If you live in the Northeast, this is the peak of leaf-raking season. The NFL seems to have taken this into account, as this afternoon's slate of games is the weakest so far this season. But the prime time games should be worth the wait.

Sunday
Carolina (5-2) at Tampa Bay (5-2)

This is the only game of the weekend featuring two teams with above .500 records, and it should be great. With Atlanta playing at Miami, the loser of this game will likely fall into third place in the surprising competitive NFC South. Tampa has the edge on defense, where they've given up just 87 points this season, third best in the NFL behind Indy (77) and Chicago (81). But keep this in mind - Tampa Bay has played the easiest schedule so far this season, and Indy and Chicago are not far behind (more on that later).

Last week, lowly San Francisco shut down the Bucs running game, holding Cadillac Williams to 20 yards on 13 carries, which allowed them to focus on pressuring QB Chris Simms (5 sacks, 2 INTs). Tampa Bay needs a strong running game or they cannot win a big game.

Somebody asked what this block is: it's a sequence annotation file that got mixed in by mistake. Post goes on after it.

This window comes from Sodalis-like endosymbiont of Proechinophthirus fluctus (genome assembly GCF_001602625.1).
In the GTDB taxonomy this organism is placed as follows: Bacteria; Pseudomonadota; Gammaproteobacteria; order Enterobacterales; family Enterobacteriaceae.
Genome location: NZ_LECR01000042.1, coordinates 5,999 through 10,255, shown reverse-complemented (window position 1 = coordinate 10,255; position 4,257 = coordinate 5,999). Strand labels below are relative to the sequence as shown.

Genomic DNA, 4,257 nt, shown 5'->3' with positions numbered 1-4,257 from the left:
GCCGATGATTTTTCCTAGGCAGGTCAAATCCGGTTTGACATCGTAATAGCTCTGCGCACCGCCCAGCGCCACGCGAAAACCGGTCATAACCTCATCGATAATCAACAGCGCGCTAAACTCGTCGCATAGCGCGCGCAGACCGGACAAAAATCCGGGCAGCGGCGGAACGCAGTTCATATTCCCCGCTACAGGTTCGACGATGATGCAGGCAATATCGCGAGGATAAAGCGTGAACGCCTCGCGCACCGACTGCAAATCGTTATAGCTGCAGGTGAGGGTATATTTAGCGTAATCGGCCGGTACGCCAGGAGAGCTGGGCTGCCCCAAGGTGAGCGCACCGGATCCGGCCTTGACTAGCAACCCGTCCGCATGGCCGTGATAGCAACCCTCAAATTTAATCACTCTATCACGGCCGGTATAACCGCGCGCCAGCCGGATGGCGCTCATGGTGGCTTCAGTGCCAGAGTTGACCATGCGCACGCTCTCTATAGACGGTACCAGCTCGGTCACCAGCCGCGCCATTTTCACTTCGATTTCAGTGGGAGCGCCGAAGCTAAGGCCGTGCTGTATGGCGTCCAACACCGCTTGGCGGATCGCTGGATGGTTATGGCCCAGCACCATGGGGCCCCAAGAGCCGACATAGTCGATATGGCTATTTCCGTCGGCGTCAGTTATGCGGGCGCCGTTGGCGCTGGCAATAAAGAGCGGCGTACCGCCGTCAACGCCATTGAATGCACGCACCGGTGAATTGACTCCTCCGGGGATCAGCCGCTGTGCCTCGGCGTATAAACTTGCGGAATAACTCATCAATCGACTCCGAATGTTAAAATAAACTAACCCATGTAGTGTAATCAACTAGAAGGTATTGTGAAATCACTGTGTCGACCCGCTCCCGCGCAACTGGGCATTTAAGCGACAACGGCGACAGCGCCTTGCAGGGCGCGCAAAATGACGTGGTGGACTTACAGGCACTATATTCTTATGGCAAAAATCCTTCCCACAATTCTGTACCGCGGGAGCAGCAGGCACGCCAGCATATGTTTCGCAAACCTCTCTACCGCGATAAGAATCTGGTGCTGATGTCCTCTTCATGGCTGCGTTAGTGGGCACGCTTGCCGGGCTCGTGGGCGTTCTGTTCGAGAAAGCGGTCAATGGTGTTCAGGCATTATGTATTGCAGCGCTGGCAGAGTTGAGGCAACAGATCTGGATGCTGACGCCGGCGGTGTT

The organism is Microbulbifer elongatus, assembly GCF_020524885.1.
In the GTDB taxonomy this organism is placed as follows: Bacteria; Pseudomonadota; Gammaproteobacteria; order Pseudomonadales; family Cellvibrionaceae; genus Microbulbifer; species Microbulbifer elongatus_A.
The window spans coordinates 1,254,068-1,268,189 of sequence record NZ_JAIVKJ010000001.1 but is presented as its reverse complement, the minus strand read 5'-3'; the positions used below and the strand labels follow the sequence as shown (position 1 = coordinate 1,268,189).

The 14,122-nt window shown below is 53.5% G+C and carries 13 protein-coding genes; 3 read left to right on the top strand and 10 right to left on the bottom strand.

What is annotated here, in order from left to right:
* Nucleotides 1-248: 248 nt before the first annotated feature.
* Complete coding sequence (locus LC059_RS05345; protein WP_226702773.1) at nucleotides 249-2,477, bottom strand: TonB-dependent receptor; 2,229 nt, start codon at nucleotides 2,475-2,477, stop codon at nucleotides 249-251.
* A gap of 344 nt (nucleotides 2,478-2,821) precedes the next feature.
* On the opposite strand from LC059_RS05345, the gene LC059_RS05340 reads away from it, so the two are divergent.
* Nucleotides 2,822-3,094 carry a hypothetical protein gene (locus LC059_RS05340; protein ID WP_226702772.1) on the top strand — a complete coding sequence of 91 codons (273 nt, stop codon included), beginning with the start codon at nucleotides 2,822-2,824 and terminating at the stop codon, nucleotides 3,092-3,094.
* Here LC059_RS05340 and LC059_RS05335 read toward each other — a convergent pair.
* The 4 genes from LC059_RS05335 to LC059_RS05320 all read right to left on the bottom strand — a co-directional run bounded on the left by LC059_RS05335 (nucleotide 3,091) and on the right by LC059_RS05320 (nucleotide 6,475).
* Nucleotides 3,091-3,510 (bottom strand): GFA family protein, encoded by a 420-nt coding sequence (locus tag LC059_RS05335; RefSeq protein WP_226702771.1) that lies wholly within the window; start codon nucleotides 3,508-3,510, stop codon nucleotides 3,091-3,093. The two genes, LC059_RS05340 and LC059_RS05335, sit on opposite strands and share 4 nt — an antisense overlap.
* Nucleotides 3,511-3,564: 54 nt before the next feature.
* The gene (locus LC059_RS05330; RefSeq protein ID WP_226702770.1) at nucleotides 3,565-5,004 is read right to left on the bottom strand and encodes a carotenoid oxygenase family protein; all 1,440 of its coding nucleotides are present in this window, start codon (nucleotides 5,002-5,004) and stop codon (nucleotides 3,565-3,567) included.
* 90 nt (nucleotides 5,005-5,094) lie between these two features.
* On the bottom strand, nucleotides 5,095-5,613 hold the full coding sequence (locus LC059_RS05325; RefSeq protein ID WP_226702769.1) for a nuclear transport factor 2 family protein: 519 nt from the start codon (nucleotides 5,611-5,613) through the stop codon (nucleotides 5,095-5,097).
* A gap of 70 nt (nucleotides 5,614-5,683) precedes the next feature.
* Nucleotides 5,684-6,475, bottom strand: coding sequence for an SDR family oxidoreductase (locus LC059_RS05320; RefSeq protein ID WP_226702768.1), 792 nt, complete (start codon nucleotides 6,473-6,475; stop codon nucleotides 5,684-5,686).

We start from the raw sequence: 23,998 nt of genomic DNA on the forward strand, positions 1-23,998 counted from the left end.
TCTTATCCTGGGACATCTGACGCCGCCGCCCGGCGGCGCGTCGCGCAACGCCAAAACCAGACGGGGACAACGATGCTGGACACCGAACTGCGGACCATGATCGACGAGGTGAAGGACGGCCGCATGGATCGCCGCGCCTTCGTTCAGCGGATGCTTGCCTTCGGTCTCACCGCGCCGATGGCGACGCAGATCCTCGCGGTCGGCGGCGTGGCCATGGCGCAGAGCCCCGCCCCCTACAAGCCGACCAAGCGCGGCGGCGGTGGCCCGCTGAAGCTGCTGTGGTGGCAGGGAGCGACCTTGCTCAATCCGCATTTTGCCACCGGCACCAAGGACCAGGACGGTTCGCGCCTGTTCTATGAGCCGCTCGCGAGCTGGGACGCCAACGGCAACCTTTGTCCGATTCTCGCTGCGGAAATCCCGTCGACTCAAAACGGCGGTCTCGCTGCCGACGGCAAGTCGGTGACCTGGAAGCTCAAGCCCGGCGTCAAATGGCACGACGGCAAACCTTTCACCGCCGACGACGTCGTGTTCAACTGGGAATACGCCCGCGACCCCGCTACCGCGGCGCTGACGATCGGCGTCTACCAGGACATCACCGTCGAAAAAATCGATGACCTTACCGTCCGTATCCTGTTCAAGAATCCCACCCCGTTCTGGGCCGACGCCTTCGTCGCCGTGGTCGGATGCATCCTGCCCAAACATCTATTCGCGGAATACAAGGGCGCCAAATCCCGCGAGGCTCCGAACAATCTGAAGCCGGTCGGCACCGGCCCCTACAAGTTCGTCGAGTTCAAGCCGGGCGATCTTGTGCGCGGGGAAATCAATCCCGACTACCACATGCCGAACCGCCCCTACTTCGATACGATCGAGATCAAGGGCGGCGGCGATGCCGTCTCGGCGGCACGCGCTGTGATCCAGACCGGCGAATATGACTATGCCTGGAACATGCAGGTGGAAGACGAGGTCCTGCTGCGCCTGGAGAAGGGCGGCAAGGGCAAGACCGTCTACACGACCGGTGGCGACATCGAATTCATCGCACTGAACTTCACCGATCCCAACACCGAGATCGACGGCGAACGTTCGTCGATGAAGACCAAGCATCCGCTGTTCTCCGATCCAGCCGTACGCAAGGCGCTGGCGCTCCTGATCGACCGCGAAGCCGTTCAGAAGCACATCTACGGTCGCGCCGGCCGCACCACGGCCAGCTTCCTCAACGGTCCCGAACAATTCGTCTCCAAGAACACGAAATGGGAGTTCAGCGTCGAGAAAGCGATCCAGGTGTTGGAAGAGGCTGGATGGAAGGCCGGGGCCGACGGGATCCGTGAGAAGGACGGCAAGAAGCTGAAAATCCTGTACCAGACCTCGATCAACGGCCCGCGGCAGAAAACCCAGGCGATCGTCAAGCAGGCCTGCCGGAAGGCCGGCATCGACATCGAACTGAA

Meanwhile, the Panthers have been on fire. Last week's 38-13 win over Minnesota is a little misleading since Duante Culpepper missed most of the game after his injury, but Carolina has won four in a row after a tough 1-2 start. Tampa Bay will bounce back a bit today, but they'll have to hope for a Carolina letdown to get a win.

Pittsburgh (5-2) at Green Bay (1-6)

Bet the folks at CBS are really happy with this national TV game. Talk about a game that looked a lot better during those scheduling meetings over the summer. Not only is Green Bay pathetic, but Ben Roethlisberger is out after a knee scope, so Charlie Batch starts at QB for Pittsburgh. I was surprised to see that the Packers have actually outscored their opposition this season, 158-139. While that includes a 52-3 win over New Orleans, taking that away leaves a margin of 106-136, or an average of 5 points per loss. That's a lot of close games, and last week's loss to Cincinnati was caused more by Favre's 5 interceptions than bad defense, as the Packers outgained the Bengals and were basically even in time of possession. Favre is going to be very motivated today to overcome that miserable performance.